Corporate Tax Preparation

David Miller CPA helps prepare a variety of business returns, each with its own unique needs. Each entity type is different. C Corps are more robust, often with multiple investors. S Corps owners usually have questions about payroll and retirement. Partnerships need to allocate income accurately. Single-member LLCs and sole proprietors often need guidance with deductions, retirement plans, and home office deductions. Regardless of your needs and company type, we can help.

If you are starting a new business, we can help you choose the right entity type. Many things affect this decision, such as how many shareholders/or partners you expect to have and the forecasted profits.

There is also a distinction between the tax structure and legal structure. For example, an LLC (Limited Liability Company) can be taxed in a few different ways.

C Corp

C corporations are unique in that the corporation pays its own income tax. This is different from other corporate structures which pass income to the owners’ personal tax returns and the tax is paid there.

Large corporations are generally C corporations. This is because it is the only entity form that works for them. Other corporate structures have limits on shareholders and/or require personal info about shares holders to be reported to the IRS. Privately held C corporations typically have chosen the structure for reasons other than income taxes.

One group of companies that utilize the C corporation structure are high-growth startups seeking funding. They are forced to go this route because their target investors may be entities or foreign individuals, neither of which are allowed to invest in an S corporation.

S Corp

As companies become more complex and profitable, partnerships and proprietorships tend to be less suitable. Enter S corporations. S corporation owners are required to pay themselves a reasonable wage (which is subject to FICA tax) but the remaining business profits are subject only to income tax which is very beneficial.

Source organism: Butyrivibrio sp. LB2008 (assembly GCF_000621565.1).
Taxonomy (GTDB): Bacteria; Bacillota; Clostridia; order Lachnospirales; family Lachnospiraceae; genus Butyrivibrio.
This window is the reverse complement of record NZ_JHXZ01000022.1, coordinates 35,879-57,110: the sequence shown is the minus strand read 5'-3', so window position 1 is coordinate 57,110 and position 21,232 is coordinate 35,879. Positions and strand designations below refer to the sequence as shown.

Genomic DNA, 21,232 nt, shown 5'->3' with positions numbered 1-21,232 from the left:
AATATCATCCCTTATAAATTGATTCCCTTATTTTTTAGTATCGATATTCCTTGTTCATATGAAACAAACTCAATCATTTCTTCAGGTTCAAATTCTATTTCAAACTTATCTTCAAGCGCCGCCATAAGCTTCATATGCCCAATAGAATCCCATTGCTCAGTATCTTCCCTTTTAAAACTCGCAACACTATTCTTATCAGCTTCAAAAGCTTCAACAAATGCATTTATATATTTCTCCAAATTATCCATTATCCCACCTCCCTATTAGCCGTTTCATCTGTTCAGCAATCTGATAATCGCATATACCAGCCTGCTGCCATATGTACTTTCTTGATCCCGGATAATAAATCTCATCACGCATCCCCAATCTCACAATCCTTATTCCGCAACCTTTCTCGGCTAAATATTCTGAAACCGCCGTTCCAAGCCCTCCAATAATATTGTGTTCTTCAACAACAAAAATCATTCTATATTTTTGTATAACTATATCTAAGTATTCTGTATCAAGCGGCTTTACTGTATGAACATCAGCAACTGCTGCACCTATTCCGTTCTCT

Like partnerships, S Corps are pass-through entities, but the S corporation structure is typically preferred because of the savings with FICA tax. This savings does come with additional complications, so it is not recommended for every business.


A partnership is a multi-owner version of a sole proprietorship or LLC. The paperwork requirements are minimal which makes them ideal for small businesses. It is important to at least have a written partnership agreement that controls the operations and ownership of the company.

Business income does not need to be allocated proportionately by ownership. This flexibility can be helpful when there is a silent partner who contributed most of the capital. Any such arrangement must be clearly laid out in a partnership agreement.

Like sole-proprietorships, a downside of partnerships is that a large portion of the income can be subject to FICA taxes. This is because partners do not receive wages, but rather guaranteed payments for their services.

Sole Proprietorships & Single-Member LLC

Whether you have just started a business or have an existing one, the first question is often “should I incorporate?”. The answer depends on a lot of things. The first thing that surprises people is that it might not change your taxes either way. A sole proprietorship and single-member LLC are treated EXACTLY the same way for tax purposes. Other corporate structures change your taxes, and there are considerations other than taxes for choosing to incorporate. The best thing to do is talk to us about your specific situation, and we can give you the best guidance for you and your business.

Here’s a list of common topics we address:

Self employment tax

EIN (Tax ID Number)

Self-employed retirement plans

Self-employed health insurance

Quarterly estimated payments

What is deductible?

Bookkeeping options

Use of personal vehicles, cellphone, and internet

Home office deductions

The qualified business income deduction

Most tax advantageous entity for you, S Corp, C Corp, Partnership, Single Member LLC, Sole Proprietorship